Santa Barbara City Council Passes Budget and Declares Racism a Public Health Emergency
Healing Justice: Black Lives Matter SB held a rally and protest Memorial Day weekend against police brutality (edhat file photo)
By edhat staff
The Santa Barbara City Council passed its fiscal year budget and declared racism a Public Health Emergency on Tuesday evening.
The total $345,641,205 budget for the city was balanced and finalized with a 5% cut to all departments, including the police department. The new fiscal year starts on July 1.
Councilmembers acknowledged the COVID-19 pandemic heavily impacted sales and hotel tax revenues.
Mayor Cathy Murillo advocated for transferring specific functions normally handled by the police department, such as parking enforcement and mental health assistance, to the Public Works Department.
A co-response team is being put together by the Department of Behavioral Wellness that will include mental health clinicians who will respond to the appropriate calls alongside police deputies.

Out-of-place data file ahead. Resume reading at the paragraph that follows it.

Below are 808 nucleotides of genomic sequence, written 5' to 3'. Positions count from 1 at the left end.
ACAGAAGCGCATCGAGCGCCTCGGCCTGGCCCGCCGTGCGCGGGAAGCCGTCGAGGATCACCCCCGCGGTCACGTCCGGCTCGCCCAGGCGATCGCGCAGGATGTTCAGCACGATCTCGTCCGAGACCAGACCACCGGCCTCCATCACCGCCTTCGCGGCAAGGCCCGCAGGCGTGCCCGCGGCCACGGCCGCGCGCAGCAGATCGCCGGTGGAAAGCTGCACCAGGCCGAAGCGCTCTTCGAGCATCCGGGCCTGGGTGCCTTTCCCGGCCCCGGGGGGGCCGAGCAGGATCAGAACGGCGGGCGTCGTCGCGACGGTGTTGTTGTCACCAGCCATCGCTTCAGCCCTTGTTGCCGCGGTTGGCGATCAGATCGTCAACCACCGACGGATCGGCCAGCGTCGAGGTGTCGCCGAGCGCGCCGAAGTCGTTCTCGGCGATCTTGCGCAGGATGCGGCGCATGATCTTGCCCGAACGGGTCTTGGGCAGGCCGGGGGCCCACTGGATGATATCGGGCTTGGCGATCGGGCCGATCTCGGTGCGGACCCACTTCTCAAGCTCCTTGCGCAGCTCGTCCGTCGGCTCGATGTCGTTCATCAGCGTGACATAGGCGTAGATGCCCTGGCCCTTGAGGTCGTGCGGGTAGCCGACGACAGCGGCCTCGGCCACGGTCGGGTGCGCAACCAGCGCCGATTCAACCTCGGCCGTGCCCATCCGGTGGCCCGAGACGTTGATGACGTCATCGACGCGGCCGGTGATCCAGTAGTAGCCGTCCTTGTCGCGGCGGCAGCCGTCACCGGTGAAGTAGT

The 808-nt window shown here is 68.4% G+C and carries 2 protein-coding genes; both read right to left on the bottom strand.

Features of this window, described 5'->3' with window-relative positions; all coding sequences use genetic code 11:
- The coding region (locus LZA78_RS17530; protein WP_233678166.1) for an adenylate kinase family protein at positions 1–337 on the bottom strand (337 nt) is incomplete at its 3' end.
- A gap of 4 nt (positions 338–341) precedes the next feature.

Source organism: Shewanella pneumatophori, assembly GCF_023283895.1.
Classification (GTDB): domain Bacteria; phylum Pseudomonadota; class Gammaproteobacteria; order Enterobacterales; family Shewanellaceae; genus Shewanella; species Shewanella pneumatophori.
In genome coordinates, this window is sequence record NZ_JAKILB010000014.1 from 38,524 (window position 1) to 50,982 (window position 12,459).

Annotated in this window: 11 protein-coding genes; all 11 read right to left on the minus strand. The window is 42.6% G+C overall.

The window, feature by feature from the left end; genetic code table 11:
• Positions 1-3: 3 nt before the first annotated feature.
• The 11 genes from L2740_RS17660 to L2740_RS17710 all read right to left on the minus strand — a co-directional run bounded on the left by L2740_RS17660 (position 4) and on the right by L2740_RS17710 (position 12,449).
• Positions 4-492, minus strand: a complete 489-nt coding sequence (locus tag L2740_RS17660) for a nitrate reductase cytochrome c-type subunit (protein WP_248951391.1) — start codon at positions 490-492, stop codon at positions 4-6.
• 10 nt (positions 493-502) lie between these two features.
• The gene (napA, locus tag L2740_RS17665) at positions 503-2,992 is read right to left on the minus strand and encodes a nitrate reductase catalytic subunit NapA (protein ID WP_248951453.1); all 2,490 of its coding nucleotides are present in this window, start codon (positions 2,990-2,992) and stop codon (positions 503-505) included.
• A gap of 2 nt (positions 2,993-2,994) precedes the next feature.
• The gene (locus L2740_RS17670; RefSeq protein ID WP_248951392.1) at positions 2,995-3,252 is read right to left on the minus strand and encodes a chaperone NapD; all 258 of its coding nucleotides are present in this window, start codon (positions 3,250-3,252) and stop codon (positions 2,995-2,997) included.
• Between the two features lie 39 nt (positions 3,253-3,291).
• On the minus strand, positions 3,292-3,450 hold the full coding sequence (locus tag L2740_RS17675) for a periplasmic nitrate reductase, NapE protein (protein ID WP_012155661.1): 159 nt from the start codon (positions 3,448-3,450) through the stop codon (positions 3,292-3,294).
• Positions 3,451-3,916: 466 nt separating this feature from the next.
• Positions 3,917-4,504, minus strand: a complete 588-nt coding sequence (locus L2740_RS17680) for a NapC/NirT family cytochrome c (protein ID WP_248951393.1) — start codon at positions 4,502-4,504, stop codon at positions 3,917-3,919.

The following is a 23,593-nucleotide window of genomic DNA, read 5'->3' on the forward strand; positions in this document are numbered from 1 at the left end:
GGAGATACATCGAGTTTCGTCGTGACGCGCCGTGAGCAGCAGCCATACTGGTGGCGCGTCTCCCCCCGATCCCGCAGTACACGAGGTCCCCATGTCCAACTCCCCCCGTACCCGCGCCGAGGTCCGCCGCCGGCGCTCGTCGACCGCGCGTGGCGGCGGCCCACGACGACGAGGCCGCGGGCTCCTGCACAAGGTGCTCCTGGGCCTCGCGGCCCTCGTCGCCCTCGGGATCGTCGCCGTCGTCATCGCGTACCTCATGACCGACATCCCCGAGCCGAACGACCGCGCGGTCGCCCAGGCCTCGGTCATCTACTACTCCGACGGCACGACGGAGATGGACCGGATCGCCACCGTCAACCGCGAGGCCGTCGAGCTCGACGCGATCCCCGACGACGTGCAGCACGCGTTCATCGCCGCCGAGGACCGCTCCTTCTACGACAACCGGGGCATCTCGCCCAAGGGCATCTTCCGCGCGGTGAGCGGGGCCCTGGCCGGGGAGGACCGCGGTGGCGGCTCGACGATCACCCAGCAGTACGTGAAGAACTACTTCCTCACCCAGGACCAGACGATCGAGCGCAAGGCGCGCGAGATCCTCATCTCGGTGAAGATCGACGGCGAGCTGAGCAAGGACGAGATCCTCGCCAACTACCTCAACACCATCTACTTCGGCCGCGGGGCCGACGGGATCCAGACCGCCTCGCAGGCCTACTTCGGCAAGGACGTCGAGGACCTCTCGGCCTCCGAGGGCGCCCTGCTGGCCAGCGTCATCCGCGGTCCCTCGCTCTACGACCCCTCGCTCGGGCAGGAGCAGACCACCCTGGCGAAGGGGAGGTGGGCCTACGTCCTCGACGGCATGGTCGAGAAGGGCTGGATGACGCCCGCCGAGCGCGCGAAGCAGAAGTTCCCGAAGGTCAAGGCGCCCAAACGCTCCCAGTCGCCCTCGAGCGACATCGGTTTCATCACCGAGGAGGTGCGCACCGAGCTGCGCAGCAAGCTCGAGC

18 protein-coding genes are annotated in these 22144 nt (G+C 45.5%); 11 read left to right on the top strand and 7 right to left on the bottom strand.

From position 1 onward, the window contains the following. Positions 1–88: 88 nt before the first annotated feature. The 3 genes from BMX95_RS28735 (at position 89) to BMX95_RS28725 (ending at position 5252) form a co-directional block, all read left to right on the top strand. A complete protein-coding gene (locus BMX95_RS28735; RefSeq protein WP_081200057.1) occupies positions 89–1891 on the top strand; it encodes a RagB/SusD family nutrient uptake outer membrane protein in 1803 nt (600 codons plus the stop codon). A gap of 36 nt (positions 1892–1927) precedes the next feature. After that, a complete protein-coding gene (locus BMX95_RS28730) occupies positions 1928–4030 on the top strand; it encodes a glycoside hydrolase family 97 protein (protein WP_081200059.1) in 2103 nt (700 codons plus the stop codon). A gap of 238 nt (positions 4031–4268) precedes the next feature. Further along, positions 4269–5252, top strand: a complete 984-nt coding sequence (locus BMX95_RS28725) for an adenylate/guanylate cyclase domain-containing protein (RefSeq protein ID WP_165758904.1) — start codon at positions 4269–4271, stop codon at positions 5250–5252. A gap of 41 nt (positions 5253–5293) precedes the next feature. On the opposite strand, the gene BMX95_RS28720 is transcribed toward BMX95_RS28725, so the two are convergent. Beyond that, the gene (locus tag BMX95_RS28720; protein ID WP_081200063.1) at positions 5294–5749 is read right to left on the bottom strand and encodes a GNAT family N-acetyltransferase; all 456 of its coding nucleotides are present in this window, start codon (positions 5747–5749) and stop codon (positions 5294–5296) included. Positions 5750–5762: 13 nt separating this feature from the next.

On Tuesday, the Santa Barbara Police Department issued a press release on its response to "felony activity" over the weekend.
"During the weekend of Friday, Saturday and Sunday (06-19-2020 through 06-21-2020) the Santa Barbara Police Department received 496 calls for service from the community resulting in 18 filed felony reports (Including assault with a deadly weapon, robbery, rape, burglary, ID theft, domestic battery, terrorist threats, stalking, and DUI causing injury) Of the 18 felony reports, 8 were cleared with arrests and 2 were referred to the District Attorney’s Office for prosecution. The other felony reports will be reviewed by the Criminal Investigations Division," the statement read.
Additionally, the council unanimously passed a resolution condemning police brutality and declaring racism a public health emergency.
The resolution was put forth by the local activist group Healing Justice: Black Lives Matter SB who advocates for transparency within the local police department and racial equity for the Black community.
"It is nice to see the Santa Barbara City Council finally listen to the community," said one of the Healing Justice leaders Krystle Sieghart. "If anything this pandemic has shown us that we need to really protect and care for our youth and funding programs and services, that protect and care for them is more beneficial."